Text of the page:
The much maligned doctrine of total depravity refers to the influence that original sin has had on an individual’s human nature, specifically corruption.  We can think of it like this, if we have a glass of water and add to it a drop of cyanide, the entire glass is polluted.

Is it as polluted as it could be?  No.  It certainly could be at a higher percentage of cyanide, but it is nevertheless polluted, completely.  Could you spoon out a little corner of the water that was untainted?  No.  Some have summarized total depravity as corruption, “not in degree, but in extent”.  Additionally, all of our faculties have been corrupted, from our exterior bodies and members to our interior thoughts, will, and desires.

Biblically, Romans 3 is the locus classicus on total depravity:

What then? Are we Jews any better off? No, not at all. For we have already charged that all, both Jews and Greeks, are under sin, 10 as it is written:

“None is righteous, no, not one;
11     no one understands;
    no one seeks for God.
12 All have turned aside; together they have become worthless;
    no one does good,
    not even one.”
13 “Their throat is an open grave;
    they use their tongues to deceive.”
“The venom of asps is under their lips.”
14     “Their mouth is full of curses and bitterness.”
15 “Their feet are swift to shed blood;
16     in their paths are ruin and misery,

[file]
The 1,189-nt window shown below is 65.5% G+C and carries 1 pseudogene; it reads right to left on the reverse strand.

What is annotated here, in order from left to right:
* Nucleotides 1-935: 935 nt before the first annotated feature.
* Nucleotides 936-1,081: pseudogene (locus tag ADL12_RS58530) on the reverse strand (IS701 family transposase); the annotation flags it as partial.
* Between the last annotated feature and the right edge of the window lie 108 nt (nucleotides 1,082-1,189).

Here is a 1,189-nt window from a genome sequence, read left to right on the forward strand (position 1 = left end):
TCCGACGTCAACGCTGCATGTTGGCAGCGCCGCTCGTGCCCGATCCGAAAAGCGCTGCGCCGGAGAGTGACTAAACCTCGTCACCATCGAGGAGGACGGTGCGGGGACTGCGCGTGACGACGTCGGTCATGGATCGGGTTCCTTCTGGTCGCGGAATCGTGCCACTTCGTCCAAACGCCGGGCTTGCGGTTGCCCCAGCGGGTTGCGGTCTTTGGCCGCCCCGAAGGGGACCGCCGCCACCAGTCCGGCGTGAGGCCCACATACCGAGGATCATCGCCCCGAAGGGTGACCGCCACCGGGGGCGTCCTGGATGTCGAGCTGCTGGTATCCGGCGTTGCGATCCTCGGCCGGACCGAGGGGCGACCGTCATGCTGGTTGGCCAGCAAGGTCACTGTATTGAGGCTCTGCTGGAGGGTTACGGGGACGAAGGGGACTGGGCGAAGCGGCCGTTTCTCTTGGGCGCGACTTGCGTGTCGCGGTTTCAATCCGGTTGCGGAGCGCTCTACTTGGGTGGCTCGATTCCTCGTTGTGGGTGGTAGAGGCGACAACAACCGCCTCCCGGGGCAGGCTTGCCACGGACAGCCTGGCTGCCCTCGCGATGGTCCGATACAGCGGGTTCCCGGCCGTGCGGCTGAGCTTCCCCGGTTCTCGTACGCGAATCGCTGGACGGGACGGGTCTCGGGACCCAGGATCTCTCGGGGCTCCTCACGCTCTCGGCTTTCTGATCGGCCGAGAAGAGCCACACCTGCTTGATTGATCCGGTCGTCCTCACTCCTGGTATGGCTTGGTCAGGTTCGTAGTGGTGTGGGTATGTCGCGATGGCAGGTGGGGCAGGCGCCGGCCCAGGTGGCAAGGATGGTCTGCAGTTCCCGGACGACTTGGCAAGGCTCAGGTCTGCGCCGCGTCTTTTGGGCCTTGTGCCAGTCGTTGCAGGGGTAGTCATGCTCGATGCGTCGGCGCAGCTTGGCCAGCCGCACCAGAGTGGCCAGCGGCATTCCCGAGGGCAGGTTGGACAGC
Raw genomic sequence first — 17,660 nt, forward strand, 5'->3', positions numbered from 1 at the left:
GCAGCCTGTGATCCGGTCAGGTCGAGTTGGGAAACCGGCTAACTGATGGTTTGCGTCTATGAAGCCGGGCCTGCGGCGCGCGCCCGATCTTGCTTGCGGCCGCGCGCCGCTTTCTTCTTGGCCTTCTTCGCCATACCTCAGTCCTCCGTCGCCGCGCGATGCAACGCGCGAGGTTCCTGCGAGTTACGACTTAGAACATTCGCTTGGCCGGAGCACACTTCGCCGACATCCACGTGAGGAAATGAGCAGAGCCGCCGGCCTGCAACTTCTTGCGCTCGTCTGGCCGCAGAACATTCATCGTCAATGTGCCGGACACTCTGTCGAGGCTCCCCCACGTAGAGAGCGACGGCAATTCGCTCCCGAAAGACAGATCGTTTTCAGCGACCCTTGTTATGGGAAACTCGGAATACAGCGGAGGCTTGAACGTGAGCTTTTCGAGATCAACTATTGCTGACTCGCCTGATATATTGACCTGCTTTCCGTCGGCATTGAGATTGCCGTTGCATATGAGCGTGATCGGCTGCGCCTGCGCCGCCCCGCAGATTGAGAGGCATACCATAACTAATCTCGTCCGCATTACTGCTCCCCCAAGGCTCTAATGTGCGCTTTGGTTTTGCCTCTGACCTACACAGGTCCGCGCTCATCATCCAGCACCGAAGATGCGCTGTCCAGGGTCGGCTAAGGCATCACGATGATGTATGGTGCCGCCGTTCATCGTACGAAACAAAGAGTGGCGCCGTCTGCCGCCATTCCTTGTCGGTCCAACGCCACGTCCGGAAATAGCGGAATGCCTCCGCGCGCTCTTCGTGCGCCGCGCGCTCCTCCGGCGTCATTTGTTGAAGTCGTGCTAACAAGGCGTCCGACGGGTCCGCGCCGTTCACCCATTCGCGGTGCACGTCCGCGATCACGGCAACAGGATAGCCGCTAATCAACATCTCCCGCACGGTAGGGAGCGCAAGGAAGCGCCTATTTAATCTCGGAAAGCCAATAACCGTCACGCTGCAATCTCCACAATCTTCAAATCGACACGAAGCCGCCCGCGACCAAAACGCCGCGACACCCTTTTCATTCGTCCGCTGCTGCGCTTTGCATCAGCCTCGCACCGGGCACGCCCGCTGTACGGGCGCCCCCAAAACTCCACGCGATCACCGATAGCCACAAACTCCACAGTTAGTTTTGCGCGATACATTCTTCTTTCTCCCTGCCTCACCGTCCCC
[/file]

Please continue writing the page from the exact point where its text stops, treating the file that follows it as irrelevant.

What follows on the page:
17 and the way of peace they have not known.”
18     “There is no fear of God before their eyes.”

I’ve discussed this passage elsewhere, particularly the trajectory that the Apostle moves along from the mind, to the mouth, to the hands.

A.W. Pink summarizes:

The doctrine of total depravity is a very humbling one. It is not that man leans to one side and needs propping up, nor that he is merely ignorant and requires instructing, nor that he is run down and calls for a tonic: but rather that he is undone, lost, spiritually dead. Consequently, he is “without strength,” thoroughly incapable of bettering himself; exposed to the wrath of God, and unable to perform a single work which can find acceptance with Him. Almost every page of the Bible bears witness to this truth. The whole scheme of redemption takes it for granted. The plan of salvation taught in the Scriptures could have no place on any other supposition. The impossibility of any man’s gaining the approbation of God by works of his own appears plainly in the case of the rich young ruler who came to Christ. Judged by human standards, he was a model of virtue and religious attainments, yet, like all others who trust in self-efforts, he was ignorant of the spirituality and strictness of God’s Law, and when Christ put him to the test his fair expectations were blown to the winds, and “he went away sorrowful” (Matt. 19:22).